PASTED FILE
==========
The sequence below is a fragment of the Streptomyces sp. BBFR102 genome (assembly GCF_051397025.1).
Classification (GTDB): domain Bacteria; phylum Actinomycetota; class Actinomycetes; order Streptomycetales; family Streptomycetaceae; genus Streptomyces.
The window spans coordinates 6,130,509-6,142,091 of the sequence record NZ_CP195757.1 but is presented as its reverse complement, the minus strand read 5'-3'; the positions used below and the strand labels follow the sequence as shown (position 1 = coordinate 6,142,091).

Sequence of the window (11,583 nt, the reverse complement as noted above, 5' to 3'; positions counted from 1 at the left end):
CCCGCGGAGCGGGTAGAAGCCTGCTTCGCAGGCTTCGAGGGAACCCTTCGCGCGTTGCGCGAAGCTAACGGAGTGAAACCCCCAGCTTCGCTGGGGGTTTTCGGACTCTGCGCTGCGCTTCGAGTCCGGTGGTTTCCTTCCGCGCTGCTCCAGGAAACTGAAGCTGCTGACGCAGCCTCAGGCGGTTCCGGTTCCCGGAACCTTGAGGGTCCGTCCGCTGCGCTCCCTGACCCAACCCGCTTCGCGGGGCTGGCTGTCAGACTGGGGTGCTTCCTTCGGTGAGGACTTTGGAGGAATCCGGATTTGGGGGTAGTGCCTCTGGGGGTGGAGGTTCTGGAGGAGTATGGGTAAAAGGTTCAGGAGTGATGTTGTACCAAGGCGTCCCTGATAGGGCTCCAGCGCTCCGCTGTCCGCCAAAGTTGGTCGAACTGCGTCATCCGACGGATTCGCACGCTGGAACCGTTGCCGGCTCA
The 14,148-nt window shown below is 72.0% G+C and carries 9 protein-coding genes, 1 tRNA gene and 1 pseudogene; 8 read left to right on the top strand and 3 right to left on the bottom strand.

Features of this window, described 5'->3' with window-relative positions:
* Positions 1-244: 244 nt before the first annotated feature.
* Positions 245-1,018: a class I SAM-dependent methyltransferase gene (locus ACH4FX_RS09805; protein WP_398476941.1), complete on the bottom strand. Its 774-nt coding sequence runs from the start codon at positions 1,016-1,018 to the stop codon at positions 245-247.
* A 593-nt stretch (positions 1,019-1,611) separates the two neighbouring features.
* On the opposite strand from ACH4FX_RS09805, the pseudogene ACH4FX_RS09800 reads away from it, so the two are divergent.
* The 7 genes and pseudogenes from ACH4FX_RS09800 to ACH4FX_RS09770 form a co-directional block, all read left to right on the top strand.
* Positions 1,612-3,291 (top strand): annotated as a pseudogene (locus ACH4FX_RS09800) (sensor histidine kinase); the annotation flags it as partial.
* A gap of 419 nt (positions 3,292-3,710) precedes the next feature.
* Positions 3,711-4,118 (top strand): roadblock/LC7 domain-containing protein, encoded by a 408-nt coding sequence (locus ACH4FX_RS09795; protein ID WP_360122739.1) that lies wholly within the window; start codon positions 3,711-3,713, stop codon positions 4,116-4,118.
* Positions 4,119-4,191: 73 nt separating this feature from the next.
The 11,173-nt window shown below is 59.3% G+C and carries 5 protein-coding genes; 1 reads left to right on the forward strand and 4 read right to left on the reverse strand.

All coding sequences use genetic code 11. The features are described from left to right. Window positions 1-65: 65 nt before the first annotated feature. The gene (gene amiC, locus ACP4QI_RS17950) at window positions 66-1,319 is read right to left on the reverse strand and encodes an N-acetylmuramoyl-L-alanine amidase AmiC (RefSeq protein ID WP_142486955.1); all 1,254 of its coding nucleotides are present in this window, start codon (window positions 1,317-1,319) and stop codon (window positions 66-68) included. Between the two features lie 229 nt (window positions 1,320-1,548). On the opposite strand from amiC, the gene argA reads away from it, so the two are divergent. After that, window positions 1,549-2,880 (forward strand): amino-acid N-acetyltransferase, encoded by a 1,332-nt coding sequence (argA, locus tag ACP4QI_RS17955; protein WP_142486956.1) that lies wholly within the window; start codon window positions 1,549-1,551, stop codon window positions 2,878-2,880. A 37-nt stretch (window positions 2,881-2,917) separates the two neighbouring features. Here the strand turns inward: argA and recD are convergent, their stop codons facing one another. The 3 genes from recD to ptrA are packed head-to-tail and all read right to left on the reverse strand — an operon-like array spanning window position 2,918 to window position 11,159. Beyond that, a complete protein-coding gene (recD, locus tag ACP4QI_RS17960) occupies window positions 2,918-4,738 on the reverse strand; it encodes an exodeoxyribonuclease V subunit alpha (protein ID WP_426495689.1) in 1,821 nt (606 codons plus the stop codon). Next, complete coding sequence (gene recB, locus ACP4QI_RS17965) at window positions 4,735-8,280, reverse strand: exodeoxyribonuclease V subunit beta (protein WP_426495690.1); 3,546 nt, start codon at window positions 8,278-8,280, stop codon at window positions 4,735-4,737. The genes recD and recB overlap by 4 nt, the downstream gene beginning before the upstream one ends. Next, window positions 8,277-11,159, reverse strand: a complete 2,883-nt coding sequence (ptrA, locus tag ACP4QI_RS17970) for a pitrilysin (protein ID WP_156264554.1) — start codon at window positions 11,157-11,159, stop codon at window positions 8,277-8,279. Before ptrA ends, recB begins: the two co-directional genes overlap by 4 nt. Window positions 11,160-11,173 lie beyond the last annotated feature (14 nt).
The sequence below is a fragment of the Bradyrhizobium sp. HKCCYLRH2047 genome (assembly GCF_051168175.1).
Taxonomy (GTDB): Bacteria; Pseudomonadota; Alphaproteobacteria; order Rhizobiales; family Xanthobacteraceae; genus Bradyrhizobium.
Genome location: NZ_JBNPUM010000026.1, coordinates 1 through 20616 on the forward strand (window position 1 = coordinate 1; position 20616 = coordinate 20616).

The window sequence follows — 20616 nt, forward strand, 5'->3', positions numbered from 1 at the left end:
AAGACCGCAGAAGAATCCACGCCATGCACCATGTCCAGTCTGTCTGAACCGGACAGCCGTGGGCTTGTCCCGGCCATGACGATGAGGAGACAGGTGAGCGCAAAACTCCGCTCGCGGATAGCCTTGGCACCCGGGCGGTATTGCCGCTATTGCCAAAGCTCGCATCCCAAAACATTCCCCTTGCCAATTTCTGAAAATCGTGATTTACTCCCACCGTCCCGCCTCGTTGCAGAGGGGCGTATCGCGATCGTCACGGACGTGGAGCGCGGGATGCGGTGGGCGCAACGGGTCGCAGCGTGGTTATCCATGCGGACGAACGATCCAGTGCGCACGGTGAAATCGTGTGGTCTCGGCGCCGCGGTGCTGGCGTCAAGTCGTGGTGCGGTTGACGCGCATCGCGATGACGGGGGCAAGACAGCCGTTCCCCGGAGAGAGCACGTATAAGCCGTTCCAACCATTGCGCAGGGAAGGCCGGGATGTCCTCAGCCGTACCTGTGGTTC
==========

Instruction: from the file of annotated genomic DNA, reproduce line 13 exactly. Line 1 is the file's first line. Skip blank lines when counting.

* Positions 1,612-3,291 (top strand): annotated as a pseudogene (locus ACH4FX_RS09800) (sensor histidine kinase); the annotation flags it as partial.